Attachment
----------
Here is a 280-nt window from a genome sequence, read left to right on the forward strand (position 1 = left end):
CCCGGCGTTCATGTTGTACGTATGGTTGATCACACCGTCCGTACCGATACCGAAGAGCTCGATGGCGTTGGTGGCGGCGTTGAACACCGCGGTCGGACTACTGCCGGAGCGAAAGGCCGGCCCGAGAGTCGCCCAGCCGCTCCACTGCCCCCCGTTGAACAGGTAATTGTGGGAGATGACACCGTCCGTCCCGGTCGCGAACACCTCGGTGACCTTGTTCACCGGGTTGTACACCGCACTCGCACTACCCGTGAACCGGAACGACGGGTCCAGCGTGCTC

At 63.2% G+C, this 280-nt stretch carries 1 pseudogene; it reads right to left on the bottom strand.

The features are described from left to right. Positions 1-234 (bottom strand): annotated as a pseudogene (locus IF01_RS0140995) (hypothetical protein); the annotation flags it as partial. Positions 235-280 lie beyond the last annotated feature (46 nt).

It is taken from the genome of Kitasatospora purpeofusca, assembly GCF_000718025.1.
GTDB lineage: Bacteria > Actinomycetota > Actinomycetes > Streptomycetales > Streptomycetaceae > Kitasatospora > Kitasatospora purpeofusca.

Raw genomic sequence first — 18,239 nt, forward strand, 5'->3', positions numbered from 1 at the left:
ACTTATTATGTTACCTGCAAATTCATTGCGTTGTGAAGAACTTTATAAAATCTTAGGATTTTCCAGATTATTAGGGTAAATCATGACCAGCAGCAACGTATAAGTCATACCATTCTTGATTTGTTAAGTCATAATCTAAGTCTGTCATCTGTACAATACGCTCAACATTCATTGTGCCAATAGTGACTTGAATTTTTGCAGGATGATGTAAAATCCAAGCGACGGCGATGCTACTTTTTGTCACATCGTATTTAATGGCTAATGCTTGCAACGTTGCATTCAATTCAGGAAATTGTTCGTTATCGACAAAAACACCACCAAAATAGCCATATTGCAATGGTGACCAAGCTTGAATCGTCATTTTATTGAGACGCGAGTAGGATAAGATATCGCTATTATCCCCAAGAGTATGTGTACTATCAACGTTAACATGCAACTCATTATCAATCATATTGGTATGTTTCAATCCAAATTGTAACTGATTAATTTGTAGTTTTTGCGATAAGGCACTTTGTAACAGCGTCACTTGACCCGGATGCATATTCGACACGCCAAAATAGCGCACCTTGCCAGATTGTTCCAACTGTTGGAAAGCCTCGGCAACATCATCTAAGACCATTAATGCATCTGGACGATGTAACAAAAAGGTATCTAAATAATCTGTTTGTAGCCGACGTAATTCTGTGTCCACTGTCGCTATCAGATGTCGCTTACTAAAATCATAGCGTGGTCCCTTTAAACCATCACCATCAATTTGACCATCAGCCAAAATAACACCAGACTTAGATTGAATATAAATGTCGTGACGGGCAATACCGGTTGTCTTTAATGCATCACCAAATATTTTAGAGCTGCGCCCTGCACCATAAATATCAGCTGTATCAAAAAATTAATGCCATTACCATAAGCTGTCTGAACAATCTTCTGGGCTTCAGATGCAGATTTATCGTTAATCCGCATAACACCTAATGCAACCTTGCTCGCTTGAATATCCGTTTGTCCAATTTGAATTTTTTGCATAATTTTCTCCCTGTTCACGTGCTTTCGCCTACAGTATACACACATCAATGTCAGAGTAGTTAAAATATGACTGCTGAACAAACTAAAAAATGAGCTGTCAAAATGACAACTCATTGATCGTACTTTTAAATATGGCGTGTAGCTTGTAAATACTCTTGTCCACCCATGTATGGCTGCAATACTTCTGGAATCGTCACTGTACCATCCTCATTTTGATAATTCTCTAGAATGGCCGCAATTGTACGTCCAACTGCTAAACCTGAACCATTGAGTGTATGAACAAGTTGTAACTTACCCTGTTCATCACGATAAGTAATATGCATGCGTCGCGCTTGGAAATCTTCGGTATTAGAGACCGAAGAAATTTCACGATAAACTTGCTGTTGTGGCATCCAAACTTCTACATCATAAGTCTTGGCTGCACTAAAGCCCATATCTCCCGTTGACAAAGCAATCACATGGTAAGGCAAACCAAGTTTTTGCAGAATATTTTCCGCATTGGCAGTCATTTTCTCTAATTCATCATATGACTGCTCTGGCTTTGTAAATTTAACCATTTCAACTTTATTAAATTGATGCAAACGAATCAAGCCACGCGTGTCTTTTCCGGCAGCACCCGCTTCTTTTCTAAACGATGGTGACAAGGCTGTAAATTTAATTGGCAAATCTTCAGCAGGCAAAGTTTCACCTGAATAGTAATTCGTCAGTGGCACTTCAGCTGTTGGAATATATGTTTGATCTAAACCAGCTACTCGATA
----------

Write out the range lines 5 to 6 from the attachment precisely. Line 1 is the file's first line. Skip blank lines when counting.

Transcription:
It is taken from the genome of Kitasatospora purpeofusca, assembly GCF_000718025.1.
GTDB lineage: Bacteria > Actinomycetota > Actinomycetes > Streptomycetales > Streptomycetaceae > Kitasatospora > Kitasatospora purpeofusca.